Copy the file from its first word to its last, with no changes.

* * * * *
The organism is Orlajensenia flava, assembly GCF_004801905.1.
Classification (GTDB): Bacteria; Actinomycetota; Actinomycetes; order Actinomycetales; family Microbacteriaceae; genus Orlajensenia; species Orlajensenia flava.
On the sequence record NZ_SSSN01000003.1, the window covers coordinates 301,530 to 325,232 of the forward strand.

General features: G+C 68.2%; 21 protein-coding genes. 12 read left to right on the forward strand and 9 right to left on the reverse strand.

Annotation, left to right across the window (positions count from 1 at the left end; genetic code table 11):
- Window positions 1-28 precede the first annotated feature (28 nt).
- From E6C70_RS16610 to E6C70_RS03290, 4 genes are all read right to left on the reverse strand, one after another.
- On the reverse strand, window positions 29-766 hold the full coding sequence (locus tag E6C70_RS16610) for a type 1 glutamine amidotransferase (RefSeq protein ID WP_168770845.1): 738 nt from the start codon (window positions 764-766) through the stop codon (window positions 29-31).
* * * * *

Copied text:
The organism is Orlajensenia flava, assembly GCF_004801905.1.
Classification (GTDB): Bacteria; Actinomycetota; Actinomycetes; order Actinomycetales; family Microbacteriaceae; genus Orlajensenia; species Orlajensenia flava.
On the sequence record NZ_SSSN01000003.1, the window covers coordinates 301,530 to 325,232 of the forward strand.

General features: G+C 68.2%; 21 protein-coding genes. 12 read left to right on the forward strand and 9 right to left on the reverse strand.

Annotation, left to right across the window (positions count from 1 at the left end; genetic code table 11):
- Window positions 1-28 precede the first annotated feature (28 nt).
- From E6C70_RS16610 to E6C70_RS03290, 4 genes are all read right to left on the reverse strand, one after another.
- On the reverse strand, window positions 29-766 hold the full coding sequence (locus tag E6C70_RS16610) for a type 1 glutamine amidotransferase (RefSeq protein ID WP_168770845.1): 738 nt from the start codon (window positions 764-766) through the stop codon (window positions 29-31).